1 Suicide Bombing In Syria Kills 19, Including Four Americans
Officials have confirmed that four Americans – including two servicemembers – are among the 19 people killed in a suicide bombing in Syria yesterday. It's the first such attack on U.S. forces since President Trump announced he would withdraw American troops from Syria. While those killed haven’t been identified, the United States Central Command confirmed two soldiers, a civilian and a military contractor were killed and three other troops were wounded. ISIS has claimed responsibility for the incident To review, the U.S. has about two-thousand troops still in Syria, though Trump has ordered a withdrawal, which is expected to be completed within four months.
2 Trump Signs Bill Giving Affected Govt Workers Back Pay After Shutdown
Affected government employees will be getting back pay after the partial government shutdown is over. This, as President Trump signed a bill with that guarantee at the White House yesterday. The now 27-day shutdown is in its fourth week and there is no end in sight. One-quarter of the government is affected. White House Press Secretary Sarah Sanders said President Trump is willing to negotiate, but he won't negotiate with himself, which is essentially what he’s doing as the Democrats that met with him yesterday are lower ranking folks – not leadership. Meanwhile, lawmakers on Capitol Hill are expected to cancel their recess next week if the shutdown continues. House Democrats says they’d likely be in session for at least part of the scheduled Martin Luther King Jr. break if the shutdown drags on. Sources say House Republicans are expected to follow suit. Senate Majority Leader Mitch McConnell has said that the Senate will not be in recess next week if the government is shut down.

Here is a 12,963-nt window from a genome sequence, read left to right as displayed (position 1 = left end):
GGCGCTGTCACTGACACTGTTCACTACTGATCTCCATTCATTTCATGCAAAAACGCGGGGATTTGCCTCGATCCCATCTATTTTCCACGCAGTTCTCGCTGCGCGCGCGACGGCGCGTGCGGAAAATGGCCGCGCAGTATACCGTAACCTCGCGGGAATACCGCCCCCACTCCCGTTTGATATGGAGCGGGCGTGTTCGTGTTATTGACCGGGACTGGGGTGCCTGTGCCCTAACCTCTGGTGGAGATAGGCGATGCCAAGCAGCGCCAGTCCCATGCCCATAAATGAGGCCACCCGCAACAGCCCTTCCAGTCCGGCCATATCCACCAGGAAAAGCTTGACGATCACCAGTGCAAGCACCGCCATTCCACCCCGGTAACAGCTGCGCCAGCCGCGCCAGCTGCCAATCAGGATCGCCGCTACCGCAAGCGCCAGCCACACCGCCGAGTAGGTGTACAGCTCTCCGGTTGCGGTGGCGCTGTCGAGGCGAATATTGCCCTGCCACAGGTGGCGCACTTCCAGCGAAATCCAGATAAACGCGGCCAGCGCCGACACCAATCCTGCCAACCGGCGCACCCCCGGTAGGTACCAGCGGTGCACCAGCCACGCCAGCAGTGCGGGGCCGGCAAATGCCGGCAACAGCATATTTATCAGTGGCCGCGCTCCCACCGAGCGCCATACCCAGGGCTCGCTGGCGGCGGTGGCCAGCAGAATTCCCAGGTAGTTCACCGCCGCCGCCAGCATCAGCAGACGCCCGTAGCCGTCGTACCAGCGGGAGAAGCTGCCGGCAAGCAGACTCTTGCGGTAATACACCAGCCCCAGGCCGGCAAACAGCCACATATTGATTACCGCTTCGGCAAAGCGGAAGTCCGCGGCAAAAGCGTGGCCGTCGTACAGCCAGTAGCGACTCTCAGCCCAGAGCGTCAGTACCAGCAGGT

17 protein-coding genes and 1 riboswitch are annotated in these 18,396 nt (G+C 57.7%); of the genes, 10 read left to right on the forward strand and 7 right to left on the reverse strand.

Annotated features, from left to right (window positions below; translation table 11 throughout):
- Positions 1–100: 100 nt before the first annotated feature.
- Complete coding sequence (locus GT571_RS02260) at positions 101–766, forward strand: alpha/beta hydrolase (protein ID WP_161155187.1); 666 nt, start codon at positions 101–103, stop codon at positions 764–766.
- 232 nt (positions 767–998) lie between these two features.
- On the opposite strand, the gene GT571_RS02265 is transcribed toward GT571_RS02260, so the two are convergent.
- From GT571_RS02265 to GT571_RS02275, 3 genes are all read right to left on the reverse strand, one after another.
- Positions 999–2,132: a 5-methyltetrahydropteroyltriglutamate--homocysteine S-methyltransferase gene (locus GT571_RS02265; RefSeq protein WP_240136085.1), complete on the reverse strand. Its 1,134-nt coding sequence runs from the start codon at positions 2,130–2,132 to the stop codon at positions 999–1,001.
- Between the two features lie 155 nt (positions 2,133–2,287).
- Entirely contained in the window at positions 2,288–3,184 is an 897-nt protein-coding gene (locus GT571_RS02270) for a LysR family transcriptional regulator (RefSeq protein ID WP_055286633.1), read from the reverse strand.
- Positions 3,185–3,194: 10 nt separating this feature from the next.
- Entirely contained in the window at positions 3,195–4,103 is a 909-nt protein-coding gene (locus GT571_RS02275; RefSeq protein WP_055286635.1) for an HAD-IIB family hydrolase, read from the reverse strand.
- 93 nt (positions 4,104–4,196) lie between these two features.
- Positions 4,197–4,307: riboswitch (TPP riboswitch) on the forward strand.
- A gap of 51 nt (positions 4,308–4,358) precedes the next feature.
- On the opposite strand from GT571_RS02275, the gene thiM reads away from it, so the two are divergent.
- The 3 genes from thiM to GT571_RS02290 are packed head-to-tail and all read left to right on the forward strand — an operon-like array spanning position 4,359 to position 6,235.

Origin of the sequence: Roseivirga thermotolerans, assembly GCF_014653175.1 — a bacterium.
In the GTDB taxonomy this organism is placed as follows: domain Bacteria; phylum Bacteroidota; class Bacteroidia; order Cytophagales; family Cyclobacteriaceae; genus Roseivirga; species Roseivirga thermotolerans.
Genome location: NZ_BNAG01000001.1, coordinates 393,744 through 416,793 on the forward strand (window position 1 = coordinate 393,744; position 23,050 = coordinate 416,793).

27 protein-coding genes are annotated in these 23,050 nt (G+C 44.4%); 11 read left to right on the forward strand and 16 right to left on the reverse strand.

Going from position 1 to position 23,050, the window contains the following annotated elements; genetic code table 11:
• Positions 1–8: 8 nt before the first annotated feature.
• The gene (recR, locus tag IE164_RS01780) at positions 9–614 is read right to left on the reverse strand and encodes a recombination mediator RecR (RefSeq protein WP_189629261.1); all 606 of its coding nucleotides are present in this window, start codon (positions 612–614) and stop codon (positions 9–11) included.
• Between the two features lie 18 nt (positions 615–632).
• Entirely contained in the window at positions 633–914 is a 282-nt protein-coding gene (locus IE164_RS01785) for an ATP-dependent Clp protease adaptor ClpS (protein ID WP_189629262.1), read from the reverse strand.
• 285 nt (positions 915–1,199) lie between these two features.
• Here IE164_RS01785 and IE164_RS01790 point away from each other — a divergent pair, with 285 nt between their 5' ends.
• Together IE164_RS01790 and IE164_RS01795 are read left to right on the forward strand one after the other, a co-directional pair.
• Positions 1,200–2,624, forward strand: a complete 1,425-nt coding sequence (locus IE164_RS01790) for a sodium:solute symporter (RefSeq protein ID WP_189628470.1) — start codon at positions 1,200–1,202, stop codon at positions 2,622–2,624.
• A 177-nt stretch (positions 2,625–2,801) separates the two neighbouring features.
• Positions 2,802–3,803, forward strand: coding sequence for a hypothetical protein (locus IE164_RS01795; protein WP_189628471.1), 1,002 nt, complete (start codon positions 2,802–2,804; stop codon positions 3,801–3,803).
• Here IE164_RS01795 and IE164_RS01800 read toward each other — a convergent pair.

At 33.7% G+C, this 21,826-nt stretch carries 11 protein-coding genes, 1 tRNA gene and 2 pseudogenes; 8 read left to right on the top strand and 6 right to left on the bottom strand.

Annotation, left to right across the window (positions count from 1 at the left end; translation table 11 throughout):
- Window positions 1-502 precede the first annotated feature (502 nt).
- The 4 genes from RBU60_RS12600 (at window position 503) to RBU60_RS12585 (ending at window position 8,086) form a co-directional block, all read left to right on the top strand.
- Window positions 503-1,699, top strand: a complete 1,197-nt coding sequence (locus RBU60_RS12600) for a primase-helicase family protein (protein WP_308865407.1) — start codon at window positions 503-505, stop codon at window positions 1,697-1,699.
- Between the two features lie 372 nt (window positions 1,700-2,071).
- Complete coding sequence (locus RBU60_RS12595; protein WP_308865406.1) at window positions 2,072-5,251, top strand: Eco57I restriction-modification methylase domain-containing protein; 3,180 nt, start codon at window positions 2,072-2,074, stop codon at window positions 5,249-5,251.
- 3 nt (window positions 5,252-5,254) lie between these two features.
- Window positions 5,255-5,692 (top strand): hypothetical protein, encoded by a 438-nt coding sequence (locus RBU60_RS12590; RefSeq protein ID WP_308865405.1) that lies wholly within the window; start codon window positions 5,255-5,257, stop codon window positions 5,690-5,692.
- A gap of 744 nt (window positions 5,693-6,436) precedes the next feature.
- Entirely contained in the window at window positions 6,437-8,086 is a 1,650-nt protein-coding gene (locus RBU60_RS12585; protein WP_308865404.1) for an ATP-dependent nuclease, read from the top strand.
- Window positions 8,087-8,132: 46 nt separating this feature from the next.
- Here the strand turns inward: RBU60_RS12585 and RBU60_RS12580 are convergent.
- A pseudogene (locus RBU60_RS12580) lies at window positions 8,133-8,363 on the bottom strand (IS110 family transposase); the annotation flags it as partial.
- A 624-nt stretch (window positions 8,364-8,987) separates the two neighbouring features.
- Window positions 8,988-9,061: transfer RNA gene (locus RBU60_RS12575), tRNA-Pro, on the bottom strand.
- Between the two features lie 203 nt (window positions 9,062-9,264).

3 Pelosi Asks Trump To Delay State Of Union Address
In what many are calling “power move,” Democratic House Speaker Nancy Pelosi is asking President Trump to reschedule his State of the Union address. In a letter to Trump, Pelosi said the annual speech should be delayed until after the partial government shutdown is resolved. The address is supposed to happen on January 29th – and Pelosi said it should either be rescheduled or submitted in writing to members of Congress. She cited security concerns, related to the government shutdown. Here’s what’s interesting – and something you may not know. As Dr. Kevin Gutzman, author and Professor of History at Western Connecticut State University, points out, the notion of an “in writing” address isn’t so crazy. Back in 1801, Thomas Jefferson felt that the pomp and ceremony surrounding the in-person State of the Union messages of his two predecessors' smacked of monarchy…so he initiated a tradition of delivering the address as a written message. This tradition continued until 1913, when Woodrow Wilson – and advocate of throwing over the US Constitution in favor of a frankly British model of government – reverted to the old practice.